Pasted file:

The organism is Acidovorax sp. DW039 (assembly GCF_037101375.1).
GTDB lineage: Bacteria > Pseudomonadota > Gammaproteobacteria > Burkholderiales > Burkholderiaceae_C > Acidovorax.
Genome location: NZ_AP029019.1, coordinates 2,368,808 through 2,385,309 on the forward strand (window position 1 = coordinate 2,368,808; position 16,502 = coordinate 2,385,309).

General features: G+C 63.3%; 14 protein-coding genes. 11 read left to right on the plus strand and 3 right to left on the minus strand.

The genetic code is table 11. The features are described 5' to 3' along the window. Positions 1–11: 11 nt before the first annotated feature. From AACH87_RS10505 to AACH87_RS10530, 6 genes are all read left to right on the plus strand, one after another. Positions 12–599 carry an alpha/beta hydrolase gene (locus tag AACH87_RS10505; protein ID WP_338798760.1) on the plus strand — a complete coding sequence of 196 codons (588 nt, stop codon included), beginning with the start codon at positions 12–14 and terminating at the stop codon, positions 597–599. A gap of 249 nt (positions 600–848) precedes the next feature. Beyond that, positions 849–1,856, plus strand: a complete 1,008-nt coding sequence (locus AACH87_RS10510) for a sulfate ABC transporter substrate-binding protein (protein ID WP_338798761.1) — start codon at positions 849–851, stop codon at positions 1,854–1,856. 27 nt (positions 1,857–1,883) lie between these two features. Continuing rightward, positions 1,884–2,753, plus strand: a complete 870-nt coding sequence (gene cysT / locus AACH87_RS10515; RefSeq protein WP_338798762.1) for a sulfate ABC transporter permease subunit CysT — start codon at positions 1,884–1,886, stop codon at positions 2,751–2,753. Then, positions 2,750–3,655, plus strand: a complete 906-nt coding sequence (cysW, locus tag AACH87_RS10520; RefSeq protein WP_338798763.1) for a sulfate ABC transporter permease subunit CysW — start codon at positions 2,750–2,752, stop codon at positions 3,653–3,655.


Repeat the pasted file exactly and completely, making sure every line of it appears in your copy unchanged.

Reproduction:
The organism is Acidovorax sp. DW039 (assembly GCF_037101375.1).
GTDB lineage: Bacteria > Pseudomonadota > Gammaproteobacteria > Burkholderiales > Burkholderiaceae_C > Acidovorax.
Genome location: NZ_AP029019.1, coordinates 2,368,808 through 2,385,309 on the forward strand (window position 1 = coordinate 2,368,808; position 16,502 = coordinate 2,385,309).

General features: G+C 63.3%; 14 protein-coding genes. 11 read left to right on the plus strand and 3 right to left on the minus strand.

The genetic code is table 11. The features are described 5' to 3' along the window. Positions 1–11: 11 nt before the first annotated feature. From AACH87_RS10505 to AACH87_RS10530, 6 genes are all read left to right on the plus strand, one after another. Positions 12–599 carry an alpha/beta hydrolase gene (locus tag AACH87_RS10505; protein ID WP_338798760.1) on the plus strand — a complete coding sequence of 196 codons (588 nt, stop codon included), beginning with the start codon at positions 12–14 and terminating at the stop codon, positions 597–599. A gap of 249 nt (positions 600–848) precedes the next feature. Beyond that, positions 849–1,856, plus strand: a complete 1,008-nt coding sequence (locus AACH87_RS10510) for a sulfate ABC transporter substrate-binding protein (protein ID WP_338798761.1) — start codon at positions 849–851, stop codon at positions 1,854–1,856. 27 nt (positions 1,857–1,883) lie between these two features. Continuing rightward, positions 1,884–2,753, plus strand: a complete 870-nt coding sequence (gene cysT / locus AACH87_RS10515; RefSeq protein WP_338798762.1) for a sulfate ABC transporter permease subunit CysT — start codon at positions 1,884–1,886, stop codon at positions 2,751–2,753. Then, positions 2,750–3,655, plus strand: a complete 906-nt coding sequence (cysW, locus tag AACH87_RS10520; RefSeq protein WP_338798763.1) for a sulfate ABC transporter permease subunit CysW — start codon at positions 2,750–2,752, stop codon at positions 3,653–3,655.